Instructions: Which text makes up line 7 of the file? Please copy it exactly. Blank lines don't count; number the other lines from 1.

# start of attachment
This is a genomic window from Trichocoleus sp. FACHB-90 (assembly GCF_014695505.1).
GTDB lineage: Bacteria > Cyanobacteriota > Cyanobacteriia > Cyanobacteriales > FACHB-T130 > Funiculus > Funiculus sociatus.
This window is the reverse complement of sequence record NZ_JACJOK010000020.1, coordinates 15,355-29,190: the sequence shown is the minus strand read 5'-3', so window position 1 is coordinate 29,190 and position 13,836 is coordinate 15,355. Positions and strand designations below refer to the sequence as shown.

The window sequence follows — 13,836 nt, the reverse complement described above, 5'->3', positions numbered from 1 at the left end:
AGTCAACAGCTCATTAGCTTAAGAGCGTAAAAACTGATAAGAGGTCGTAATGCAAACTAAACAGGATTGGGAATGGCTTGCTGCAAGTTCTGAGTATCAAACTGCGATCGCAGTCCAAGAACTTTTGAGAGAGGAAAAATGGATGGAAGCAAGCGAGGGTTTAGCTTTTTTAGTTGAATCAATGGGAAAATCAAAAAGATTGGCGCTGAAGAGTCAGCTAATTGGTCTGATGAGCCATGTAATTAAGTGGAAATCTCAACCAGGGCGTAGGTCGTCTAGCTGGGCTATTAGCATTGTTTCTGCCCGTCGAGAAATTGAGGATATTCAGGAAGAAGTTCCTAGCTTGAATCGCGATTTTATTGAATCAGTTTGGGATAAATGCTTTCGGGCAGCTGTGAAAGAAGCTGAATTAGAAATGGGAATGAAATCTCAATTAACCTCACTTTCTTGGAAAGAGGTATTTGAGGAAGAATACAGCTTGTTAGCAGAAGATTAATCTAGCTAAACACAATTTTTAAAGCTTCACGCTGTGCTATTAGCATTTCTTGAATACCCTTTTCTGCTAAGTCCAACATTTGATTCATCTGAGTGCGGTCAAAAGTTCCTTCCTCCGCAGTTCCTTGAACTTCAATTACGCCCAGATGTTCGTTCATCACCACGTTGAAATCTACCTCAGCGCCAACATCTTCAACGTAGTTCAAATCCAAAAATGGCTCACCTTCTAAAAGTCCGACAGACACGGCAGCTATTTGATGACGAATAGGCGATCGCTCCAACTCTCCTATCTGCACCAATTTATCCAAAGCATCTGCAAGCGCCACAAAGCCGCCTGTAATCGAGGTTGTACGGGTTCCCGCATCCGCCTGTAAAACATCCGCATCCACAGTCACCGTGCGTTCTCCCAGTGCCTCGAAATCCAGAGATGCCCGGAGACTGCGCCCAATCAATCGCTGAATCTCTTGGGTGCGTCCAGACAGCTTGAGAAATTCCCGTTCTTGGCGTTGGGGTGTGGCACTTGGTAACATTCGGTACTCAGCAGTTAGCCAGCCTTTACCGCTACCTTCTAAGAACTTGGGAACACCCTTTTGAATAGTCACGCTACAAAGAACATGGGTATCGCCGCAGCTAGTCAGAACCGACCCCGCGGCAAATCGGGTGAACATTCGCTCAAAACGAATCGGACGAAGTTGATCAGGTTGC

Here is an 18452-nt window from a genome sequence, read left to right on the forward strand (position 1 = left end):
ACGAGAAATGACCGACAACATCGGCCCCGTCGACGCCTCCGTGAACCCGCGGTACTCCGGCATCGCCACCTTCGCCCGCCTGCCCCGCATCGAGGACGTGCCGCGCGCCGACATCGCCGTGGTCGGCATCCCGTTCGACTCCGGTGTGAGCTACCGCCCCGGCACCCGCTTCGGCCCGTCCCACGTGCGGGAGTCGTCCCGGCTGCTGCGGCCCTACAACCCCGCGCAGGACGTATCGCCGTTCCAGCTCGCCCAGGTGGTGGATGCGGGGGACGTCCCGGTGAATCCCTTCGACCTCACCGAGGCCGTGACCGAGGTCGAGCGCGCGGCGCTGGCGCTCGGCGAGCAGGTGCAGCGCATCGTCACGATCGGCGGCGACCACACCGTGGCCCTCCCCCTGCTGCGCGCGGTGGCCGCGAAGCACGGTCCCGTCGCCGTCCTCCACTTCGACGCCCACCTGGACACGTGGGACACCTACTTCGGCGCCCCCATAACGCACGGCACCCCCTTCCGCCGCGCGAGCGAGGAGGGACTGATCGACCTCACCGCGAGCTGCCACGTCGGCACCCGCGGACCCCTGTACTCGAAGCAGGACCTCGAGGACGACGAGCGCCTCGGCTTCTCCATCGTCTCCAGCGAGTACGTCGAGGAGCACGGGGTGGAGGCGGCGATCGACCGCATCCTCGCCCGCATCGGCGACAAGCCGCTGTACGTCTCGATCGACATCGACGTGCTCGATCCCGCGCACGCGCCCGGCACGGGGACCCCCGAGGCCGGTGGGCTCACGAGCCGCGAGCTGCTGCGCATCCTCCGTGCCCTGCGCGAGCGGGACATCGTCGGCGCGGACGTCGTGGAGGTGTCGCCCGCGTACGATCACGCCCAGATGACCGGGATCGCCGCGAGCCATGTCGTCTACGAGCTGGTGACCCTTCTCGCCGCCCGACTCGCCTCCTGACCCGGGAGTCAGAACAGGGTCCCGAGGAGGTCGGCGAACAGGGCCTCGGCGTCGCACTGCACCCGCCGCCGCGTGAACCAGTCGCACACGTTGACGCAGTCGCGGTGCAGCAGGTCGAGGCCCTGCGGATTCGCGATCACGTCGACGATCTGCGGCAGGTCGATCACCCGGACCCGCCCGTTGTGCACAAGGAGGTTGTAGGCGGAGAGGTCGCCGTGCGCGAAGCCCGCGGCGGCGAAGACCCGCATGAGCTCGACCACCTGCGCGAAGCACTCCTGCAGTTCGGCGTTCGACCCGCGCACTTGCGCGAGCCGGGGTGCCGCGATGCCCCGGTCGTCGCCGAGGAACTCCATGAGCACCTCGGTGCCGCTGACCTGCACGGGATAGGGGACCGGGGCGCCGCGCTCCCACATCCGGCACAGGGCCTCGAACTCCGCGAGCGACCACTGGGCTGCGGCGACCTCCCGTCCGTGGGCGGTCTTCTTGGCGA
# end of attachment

ACGAGAAATGACCGACAACATCGGCCCCGTCGACGCCTCCGTGAACCCGCGGTACTCCGGCATCGCCACCTTCGCCCGCCTGCCCCGCATCGAGGACGTGCCGCGCGCCGACATCGCCGTGGTCGGCATCCCGTTCGACTCCGGTGTGAGCTACCGCCCCGGCACCCGCTTCGGCCCGTCCCACGTGCGGGAGTCGTCCCGGCTGCTGCGGCCCTACAACCCCGCGCAGGACGTATCGCCGTTCCAGCTCGCCCAGGTGGTGGATGCGGGGGACGTCCCGGTGAATCCCTTCGACCTCACCGAGGCCGTGACCGAGGTCGAGCGCGCGGCGCTGGCGCTCGGCGAGCAGGTGCAGCGCATCGTCACGATCGGCGGCGACCACACCGTGGCCCTCCCCCTGCTGCGCGCGGTGGCCGCGAAGCACGGTCCCGTCGCCGTCCTCCACTTCGACGCCCACCTGGACACGTGGGACACCTACTTCGGCGCCCCCATAACGCACGGCACCCCCTTCCGCCGCGCGAGCGAGGAGGGACTGATCGACCTCACCGCGAGCTGCCACGTCGGCACCCGCGGACCCCTGTACTCGAAGCAGGACCTCGAGGACGACGAGCGCCTCGGCTTCTCCATCGTCTCCAGCGAGTACGTCGAGGAGCACGGGGTGGAGGCGGCGATCGACCGCATCCTCGCCCGCATCGGCGACAAGCCGCTGTACGTCTCGATCGACATCGACGTGCTCGATCCCGCGCACGCGCCCGGCACGGGGACCCCCGAGGCCGGTGGGCTCACGAGCCGCGAGCTGCTGCGCATCCTCCGTGCCCTGCGCGAGCGGGACATCGTCGGCGCGGACGTCGTGGAGGTGTCGCCCGCGTACGATCACGCCCAGATGACCGGGATCGCCGCGAGCCATGTCGTCTACGAGCTGGTGACCCTTCTCGCCGCCCGACTCGCCTCCTGACCCGGGAGTCAGAACAGGGTCCCGAGGAGGTCGGCGAACAGGGCCTCGGCGTCGCACTGCACCCGCCGCCGCGTGAACCAGTCGCACACGTTGACGCAGTCGCGGTGCAGCAGGTCGAGGCCCTGCGGATTCGCGATCACGTCGACGATCTGCGGCAGGTCGATCACCCGGACCCGCCCGTTGTGCACAAGGAGGTTGTAGGCGGAGAGGTCGCCGTGCGCGAAGCCCGCGGCGGCGAAGACCCGCATGAGCTCGACCACCTGCGCGAAGCACTCCTGCAGTTCGGCGTTCGACCCGCGCACTTGCGCGAGCCGGGGTGCCGCGATGCCCCGGTCGTCGCCGAGGAACTCCATGAGCACCTCGGTGCCGCTGACCTGCACGGGATAGGGGACCGGGGCGCCGCGCTCCCACATCCGGCACAGGGCCTCGAACTCCGCGAGCGACCACTGGGCTGCGGCGACCTCCCGTCCGTGGGCGGTCTTCTTGGCGA